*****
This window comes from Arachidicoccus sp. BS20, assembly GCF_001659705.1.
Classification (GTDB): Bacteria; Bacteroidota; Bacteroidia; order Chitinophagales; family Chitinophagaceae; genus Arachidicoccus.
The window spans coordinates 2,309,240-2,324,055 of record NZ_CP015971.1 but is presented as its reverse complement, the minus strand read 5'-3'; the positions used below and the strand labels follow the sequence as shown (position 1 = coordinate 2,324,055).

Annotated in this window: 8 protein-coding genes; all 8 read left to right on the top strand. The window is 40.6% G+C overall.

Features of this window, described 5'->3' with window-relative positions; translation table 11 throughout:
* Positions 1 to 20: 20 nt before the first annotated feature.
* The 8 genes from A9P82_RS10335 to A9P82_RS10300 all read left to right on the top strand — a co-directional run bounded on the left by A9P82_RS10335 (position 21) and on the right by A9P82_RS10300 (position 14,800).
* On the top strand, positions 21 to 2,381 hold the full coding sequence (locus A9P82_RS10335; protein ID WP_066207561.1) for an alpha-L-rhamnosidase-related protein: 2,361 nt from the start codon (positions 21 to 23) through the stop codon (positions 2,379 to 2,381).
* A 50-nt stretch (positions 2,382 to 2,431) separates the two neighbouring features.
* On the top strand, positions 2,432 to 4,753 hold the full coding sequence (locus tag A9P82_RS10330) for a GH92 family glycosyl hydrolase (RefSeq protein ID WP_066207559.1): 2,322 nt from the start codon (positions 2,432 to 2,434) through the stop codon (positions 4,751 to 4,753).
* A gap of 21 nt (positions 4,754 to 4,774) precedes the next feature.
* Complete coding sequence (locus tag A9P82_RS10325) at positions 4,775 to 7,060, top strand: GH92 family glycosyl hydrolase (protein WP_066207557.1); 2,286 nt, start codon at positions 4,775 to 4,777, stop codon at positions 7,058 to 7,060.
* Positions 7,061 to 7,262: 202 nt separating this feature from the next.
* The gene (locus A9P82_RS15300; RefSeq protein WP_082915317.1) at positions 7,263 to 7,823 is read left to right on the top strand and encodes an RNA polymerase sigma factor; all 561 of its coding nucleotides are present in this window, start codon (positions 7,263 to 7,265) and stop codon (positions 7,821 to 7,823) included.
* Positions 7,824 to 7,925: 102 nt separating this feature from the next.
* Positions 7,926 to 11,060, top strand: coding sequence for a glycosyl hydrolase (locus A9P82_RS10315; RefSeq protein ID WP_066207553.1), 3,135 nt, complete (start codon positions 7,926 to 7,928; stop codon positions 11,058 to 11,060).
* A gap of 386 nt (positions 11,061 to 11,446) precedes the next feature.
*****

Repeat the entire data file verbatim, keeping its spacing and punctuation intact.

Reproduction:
This window comes from Arachidicoccus sp. BS20, assembly GCF_001659705.1.
Classification (GTDB): Bacteria; Bacteroidota; Bacteroidia; order Chitinophagales; family Chitinophagaceae; genus Arachidicoccus.
The window spans coordinates 2,309,240-2,324,055 of record NZ_CP015971.1 but is presented as its reverse complement, the minus strand read 5'-3'; the positions used below and the strand labels follow the sequence as shown (position 1 = coordinate 2,324,055).

Annotated in this window: 8 protein-coding genes; all 8 read left to right on the top strand. The window is 40.6% G+C overall.

Features of this window, described 5'->3' with window-relative positions; translation table 11 throughout:
* Positions 1 to 20: 20 nt before the first annotated feature.
* The 8 genes from A9P82_RS10335 to A9P82_RS10300 all read left to right on the top strand — a co-directional run bounded on the left by A9P82_RS10335 (position 21) and on the right by A9P82_RS10300 (position 14,800).
* On the top strand, positions 21 to 2,381 hold the full coding sequence (locus A9P82_RS10335; protein ID WP_066207561.1) for an alpha-L-rhamnosidase-related protein: 2,361 nt from the start codon (positions 21 to 23) through the stop codon (positions 2,379 to 2,381).
* A 50-nt stretch (positions 2,382 to 2,431) separates the two neighbouring features.
* On the top strand, positions 2,432 to 4,753 hold the full coding sequence (locus tag A9P82_RS10330) for a GH92 family glycosyl hydrolase (RefSeq protein ID WP_066207559.1): 2,322 nt from the start codon (positions 2,432 to 2,434) through the stop codon (positions 4,751 to 4,753).
* A gap of 21 nt (positions 4,754 to 4,774) precedes the next feature.
* Complete coding sequence (locus tag A9P82_RS10325) at positions 4,775 to 7,060, top strand: GH92 family glycosyl hydrolase (protein WP_066207557.1); 2,286 nt, start codon at positions 4,775 to 4,777, stop codon at positions 7,058 to 7,060.
* Positions 7,061 to 7,262: 202 nt separating this feature from the next.
* The gene (locus A9P82_RS15300; RefSeq protein WP_082915317.1) at positions 7,263 to 7,823 is read left to right on the top strand and encodes an RNA polymerase sigma factor; all 561 of its coding nucleotides are present in this window, start codon (positions 7,263 to 7,265) and stop codon (positions 7,821 to 7,823) included.
* Positions 7,824 to 7,925: 102 nt separating this feature from the next.
* Positions 7,926 to 11,060, top strand: coding sequence for a glycosyl hydrolase (locus A9P82_RS10315; RefSeq protein ID WP_066207553.1), 3,135 nt, complete (start codon positions 7,926 to 7,928; stop codon positions 11,058 to 11,060).
* A gap of 386 nt (positions 11,061 to 11,446) precedes the next feature.